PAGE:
Thursday, December 30, 2010 "red bike publishing"

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Tuesday, December 21, 2010

Go Ahead, Take the ISP Certification Exam

Industrial Security Professional (ISP) Certification is growing in popularity. According to the Society of Industrial Security Professionals (NCMS), the number of ISP Certified members is increasing rapidly. That's great news for those in industrial security as we are now moving toward more credibility. This growth may be due to the recent ramping up of the program and emphasis placed by local level NCMS chapters. Also, as more people become certified, others maybe viewing their success as motivation and increasing their own confidence levels.

Seeing more and more peers meeting the qualifications and passing the exam may make it more of an attainable goal.

The test is not easy and neither are the qualifications to take the exam. Those with over five years of experience protecting classified information are eligible to take the exam. There are other qualifications and a visit to NCMS's ISP Certification website will provide all the information one needs about the program. NCMS also hosts a study course to help prepare candidates for the exam.

Why certify? Professionalism, respect of peers and a sense of pride for the individual and the company they represent. Certification demonstrates a willingness to grow and commit to the career. Studying for the ISP Certification exam is not to be taken lightly. Those who protect classified information are probably doing a great job protecting sensitive information in their cleared contractor facilities. However, passing the certification requires broader learning and experience.

Where a defense contractor may only maintain personnel clearances (PCL) and have approval for a non-possessing facility clearance (FCL), the test encompasses the entire National Industrial Security Program Operating Manual (NISPOM) and related forms and regulations.

For example, XYZ Contracting is a non-possessing facility and all classified work is performed at a Government location. The FSO's day to day operations focuses on ensuring employees' PCLs are up to date. In this situation they do not have experience with receiving and storing classified information, dissemination, classified processing on information systems, foreign ownership, control and Influence (FOCI), International Traffic in Arms Regulation (ITAR) and many other areas addressed in the NISPOM. They may be lacking the skills and know how to perform these functions.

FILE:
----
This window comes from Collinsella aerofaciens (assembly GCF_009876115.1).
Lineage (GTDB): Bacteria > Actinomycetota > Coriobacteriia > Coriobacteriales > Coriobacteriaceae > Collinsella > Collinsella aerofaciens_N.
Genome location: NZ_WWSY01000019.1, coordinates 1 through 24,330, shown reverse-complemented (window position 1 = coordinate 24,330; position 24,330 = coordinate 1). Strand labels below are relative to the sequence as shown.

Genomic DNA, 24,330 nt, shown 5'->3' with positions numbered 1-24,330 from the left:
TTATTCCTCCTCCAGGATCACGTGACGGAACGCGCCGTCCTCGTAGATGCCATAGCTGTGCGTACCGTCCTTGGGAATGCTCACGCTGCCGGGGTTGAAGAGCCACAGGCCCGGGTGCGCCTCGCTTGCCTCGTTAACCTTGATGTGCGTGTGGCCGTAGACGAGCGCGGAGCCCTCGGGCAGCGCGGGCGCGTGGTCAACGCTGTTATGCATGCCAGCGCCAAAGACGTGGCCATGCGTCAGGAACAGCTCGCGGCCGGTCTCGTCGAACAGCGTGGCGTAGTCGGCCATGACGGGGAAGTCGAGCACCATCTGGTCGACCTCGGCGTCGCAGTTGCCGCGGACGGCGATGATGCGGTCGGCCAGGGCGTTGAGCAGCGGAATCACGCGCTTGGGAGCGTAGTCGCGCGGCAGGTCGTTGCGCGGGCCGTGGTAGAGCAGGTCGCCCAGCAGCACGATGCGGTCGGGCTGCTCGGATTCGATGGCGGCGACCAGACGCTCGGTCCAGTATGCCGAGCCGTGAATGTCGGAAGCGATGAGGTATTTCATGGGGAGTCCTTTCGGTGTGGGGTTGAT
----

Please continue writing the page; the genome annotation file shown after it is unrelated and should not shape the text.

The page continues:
However, there is hope. A good understanding of NISPOM can help. The good news is that the test does not require an acute knowledge of regulations, just the ability to find the answers to questions. A person well versed in how to find answers to security scenarios in the NISPOM can pass the test. Study groups and opportunities are available from NCMS, vendors and contractors. NCMS has a mentorship program offering a study group with a proven track record. There are also several companies offering training that can help students pass the exam. Additionally, the ISP Certification-The Industrial Security Professional Exam Manual; Or How to Study for and Pass the ISP Certification Exam is available at or as a terrific supplement to any study program. NCMS has recently announce a plan to increased its study group fee to $50.00 for members and $100.00 for non members. Other programs range from a few hundred to several hundred dollars. So far, Red Bike Publishing's book is the best priced and already has a proven track record.

Whatever study method or combination of study methods you use, make a plan to take the certification. Your career and professional growth may depend on it.

Friday, December 10, 2010

Those Security Reminders

Magnets are available
at Red Bike Publishing

Sometimes no matter how careful we are, we forget. It's not in our nature to multitask so much that we aren't aware of our surroundings, but we've been conditioned to do more with less. Work is frequently interrupted by phone calls, impromptu meetings, or overcome by events as coworkers and email compete for our time. We are doing more busy work, but may not be learning skills necessary to keep our focus.

Security specialists, compliance officers, FSOs and others in positions of responsibility are depended upon to keep situational awareness. Items and information of national security importance must be safeguarded to the standards of the National Industrial Security Program. This includes proper markings, storage, and protection when hand carrying, mailing or otherwise transmitting from one cleared facility to another.

Some FSOs can attest to keeping guardian intense focus on classified information. However cleared employees who perform the actual contract work may not always maintain the laser focus. The interruptions mentioned earlier can compete for their attention and possibly cause them to temporarily forget they are in possession of sensitive information or to spin the combination or shut the GSA approved security container.

When such incidents occur, investigations, security awareness training and after action reports can help to change behavior and improve the security environment. Also helpful are reminders that classified information is unsecure. These can be door hangers, desk tents, combination reminders and OPEN/CLOSED security container or safe magnets.